b) second equation ---> flip it

2) The result:

2NO(g) ---> N _{2}(g) + O_{2}(g)ΔH = −180.50 kJ N _{2}(g) + 2O_{2}(g) ---> 2NO_{2}(g)ΔH = +66.36 kJ

3) Add the two modified equations and . . .

. . . N_{2}(g) will cancel as well as one O_{2}(g) when the two equations are added.ΔH = −180.50 + (+66.36) = −114.14 kJ

**Problem #10b:** The following two reactions are known:

N _{2}(g) + O_{2}(g) ---> 2NO(g)ΔH = +180.50 kJ N _{2}(g) + 2O_{2}(g) ---> 2NO_{2}(g)ΔH = +66.36 kJ

Calculate for enthalpy change for:

NO_{2}(g) ---> NO(g) +^{1}⁄_{2}O_{2}(g)

**Solution:**

1) Make these modifications:

Divide first equation by 2

Flip second equation and divide by 2

2) The result:

^{1}⁄_{2}N_{2}(g) +^{1}⁄_{2}O_{2}(g) ---> NO(g)ΔH = +90.25 kJ NO _{2}(g) --->^{1}⁄_{2}N_{2}(g) + O_{2}(g)ΔH = −33.18 kJ

3) Add the two modified equations and . . .

. . .^{1}⁄_{2}N_{2}(g) will cancel as well as^{1}⁄_{2}O_{2}(g) when the two equations are added.ΔH = −180.50 + (+66.36) = +57.07 kJ

**Problem #10c:** Use Hess's law to calculate ΔH for the following reaction:

N_{2}(g) + 2O_{2}(g) ---> 2NO_{2}(g)

using the following three data equations:

N _{2}(g) + O_{2}(g) ---> 2NO(g)ΔH = +180.7 kJ 2NO(g) + O _{2}(g) ---> 2NO_{2}(g)ΔH = −113.1 kJ 2N _{2}O(g) ---> 2N_{2}(g) + O_{2}(g)ΔH = −163.2 kJ

**Solution:**

1) Add the following two equations:

N _{2}(g) + O_{2}(g) ---> 2NO(g)ΔH = +180.7 kJ 2NO(g) + O _{2}(g) ---> 2 NO_{2}(g)ΔH = −113.1 kJ

2) And get this result:

N_{2}(g) + 2O_{2}(g) ---> 2NO_{2}(g) ΔH = +67.6 kJ

3) You do not need the third equation because N_{2}O is not involved in the target equation and cannot be cancelled out with either of the first two equations, It is only present as a distractor and to make you worry because you're not using it in getting the answer.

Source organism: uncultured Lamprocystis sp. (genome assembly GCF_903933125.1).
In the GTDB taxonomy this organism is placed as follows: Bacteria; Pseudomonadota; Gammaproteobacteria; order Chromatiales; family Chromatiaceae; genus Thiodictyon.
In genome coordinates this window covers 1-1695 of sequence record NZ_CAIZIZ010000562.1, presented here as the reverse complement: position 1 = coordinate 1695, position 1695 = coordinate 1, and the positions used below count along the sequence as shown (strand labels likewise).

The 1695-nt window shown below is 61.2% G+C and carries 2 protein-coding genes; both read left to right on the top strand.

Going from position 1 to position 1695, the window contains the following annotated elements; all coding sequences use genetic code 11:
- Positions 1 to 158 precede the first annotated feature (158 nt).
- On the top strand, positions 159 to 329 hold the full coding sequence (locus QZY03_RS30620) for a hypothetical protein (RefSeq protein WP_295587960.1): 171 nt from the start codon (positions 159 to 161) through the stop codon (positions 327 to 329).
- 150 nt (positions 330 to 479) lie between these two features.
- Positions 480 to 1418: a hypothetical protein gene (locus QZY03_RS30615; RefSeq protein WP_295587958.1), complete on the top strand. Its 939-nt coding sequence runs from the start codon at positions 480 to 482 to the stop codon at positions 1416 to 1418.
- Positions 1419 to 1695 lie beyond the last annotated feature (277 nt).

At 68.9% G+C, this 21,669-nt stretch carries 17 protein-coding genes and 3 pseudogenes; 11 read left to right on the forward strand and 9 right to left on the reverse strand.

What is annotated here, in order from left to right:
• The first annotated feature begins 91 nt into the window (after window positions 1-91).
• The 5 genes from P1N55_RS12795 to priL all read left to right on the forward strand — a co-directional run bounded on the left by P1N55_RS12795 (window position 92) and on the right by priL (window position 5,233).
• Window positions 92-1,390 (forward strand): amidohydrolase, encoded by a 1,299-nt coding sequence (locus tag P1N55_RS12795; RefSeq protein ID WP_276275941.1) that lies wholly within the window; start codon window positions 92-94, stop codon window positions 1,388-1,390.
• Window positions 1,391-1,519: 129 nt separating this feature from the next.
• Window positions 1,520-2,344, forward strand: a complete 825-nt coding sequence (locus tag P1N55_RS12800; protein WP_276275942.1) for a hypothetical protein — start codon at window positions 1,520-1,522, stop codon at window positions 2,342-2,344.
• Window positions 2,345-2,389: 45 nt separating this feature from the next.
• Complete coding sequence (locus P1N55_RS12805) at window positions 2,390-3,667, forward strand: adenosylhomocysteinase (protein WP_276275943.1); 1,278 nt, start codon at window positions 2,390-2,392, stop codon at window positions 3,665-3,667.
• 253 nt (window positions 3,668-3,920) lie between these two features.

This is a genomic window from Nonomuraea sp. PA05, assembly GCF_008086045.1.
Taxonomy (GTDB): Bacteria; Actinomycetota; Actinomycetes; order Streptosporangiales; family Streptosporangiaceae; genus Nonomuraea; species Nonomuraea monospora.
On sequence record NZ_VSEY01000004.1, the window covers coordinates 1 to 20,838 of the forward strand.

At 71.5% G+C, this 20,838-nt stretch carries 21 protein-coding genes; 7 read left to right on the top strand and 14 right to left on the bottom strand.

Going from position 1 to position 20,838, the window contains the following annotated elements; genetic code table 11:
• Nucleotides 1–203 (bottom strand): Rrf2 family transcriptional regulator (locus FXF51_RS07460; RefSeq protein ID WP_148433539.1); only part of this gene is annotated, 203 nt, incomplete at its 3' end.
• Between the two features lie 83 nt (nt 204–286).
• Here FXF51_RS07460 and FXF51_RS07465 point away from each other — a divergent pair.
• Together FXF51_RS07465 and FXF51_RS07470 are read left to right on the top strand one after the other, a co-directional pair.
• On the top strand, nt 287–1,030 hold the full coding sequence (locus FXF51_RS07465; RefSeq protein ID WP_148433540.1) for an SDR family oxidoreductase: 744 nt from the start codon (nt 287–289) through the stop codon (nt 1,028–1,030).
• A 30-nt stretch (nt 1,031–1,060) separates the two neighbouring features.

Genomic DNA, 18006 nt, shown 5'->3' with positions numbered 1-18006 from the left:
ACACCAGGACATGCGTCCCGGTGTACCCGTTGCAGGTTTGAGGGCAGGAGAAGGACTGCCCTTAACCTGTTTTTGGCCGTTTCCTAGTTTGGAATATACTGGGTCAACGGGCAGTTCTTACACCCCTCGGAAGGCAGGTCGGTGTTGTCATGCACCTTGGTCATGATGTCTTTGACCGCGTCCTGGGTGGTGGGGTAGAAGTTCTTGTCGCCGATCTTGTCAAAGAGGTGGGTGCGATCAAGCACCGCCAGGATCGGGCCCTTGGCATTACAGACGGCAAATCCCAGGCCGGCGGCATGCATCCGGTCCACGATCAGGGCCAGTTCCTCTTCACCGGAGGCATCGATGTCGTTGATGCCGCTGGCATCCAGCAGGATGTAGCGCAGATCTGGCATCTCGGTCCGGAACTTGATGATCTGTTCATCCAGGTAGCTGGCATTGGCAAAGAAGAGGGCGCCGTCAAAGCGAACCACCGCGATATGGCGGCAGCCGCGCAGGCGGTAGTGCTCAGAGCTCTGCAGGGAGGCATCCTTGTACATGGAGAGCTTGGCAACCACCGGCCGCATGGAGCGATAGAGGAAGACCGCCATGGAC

4) Notice also that there are slightly different ΔH values used for the same data equation. This is because many enthalpy values have been determined more than once by experiment and the exact value used in the problem depends on which compilation of values the question writer (usually not the ChemTeam!) used.

**Problem #10d:** Given the following reactions:

N _{2}(g) + 2O_{2}(g) ---> 2NO_{2}(g)ΔH = +66.36 kJ 2NO(g) + O _{2}(g) ---> 2NO_{2}(g)ΔH = −114.2 kJ

Determine the enthalpy of the reaction of nitrogen and oxygen to produce nitric oxide

N_{2}(g) + O_{2}(g) ---> 2NO(g)

**Solution:**

1) Manipulate the data equation as follows:

N _{2}(g) + 2O_{2}(g) ---> 2NO_{2}(g)ΔH = +66.36 kJ <--- leave unchanged 2NO _{2}(g) ---> 2NO(g) + O_{2}(g)ΔH = +114.2 kJ <--- flipped equation, changed sign on ΔH

2) After you flip the second equation, you will add the equations together. Notice that the 2NO_{2} cancels out as well as one of the O_{2}. What remains is your target equation.

3) Add the two enthalpies for the answer. Make sure to use the changed enthalpy, the one associated with the flipped second equation. The answer is +180.6 kJ.

**Bonus Problem:** Given the following two reactions at 298 K and 1 atm pressure:

N _{2}(g) + O_{2}(g) ---> 2NO(g)ΔH _{1}NO(g) + ^{1}⁄_{2}O_{2}(g) ---> NO_{2}(g)ΔH _{2}

which of the statements below correctly describes the ΔH_{f}° for NO_{2}(g)?

(A) ΔH_{1}

(B) ΔH_{2}

(C) ΔH_{2}+^{1}⁄_{2}ΔH_{1}

(D) ΔH_{2}-^{1}⁄_{2}ΔH_{1}

(E) ΔH_{2}+ ΔH_{1}

**Solution:**

1) The target equation we want is the formation reaction for NO_{2}(g):

^{1}⁄_{2}N_{2}(g) + O_{2}(g) ---> NO_{2}(g)

2) We get that by doing this:

^{1}⁄_{2}N_{2}(g) +^{1}⁄_{2}O_{2}(g) ---> NO(g)^{1}⁄_{2}ΔH_{1}NO(g) + ^{1}⁄_{2}O_{2}(g) ---> NO_{2}(g)ΔH _{2}

3) Adding the two above equations yields the target equation. When we add the equations together, we also add the enthalpies together:

^{1}⁄_{2}ΔH_{1}+ ΔH_{2}answer choice C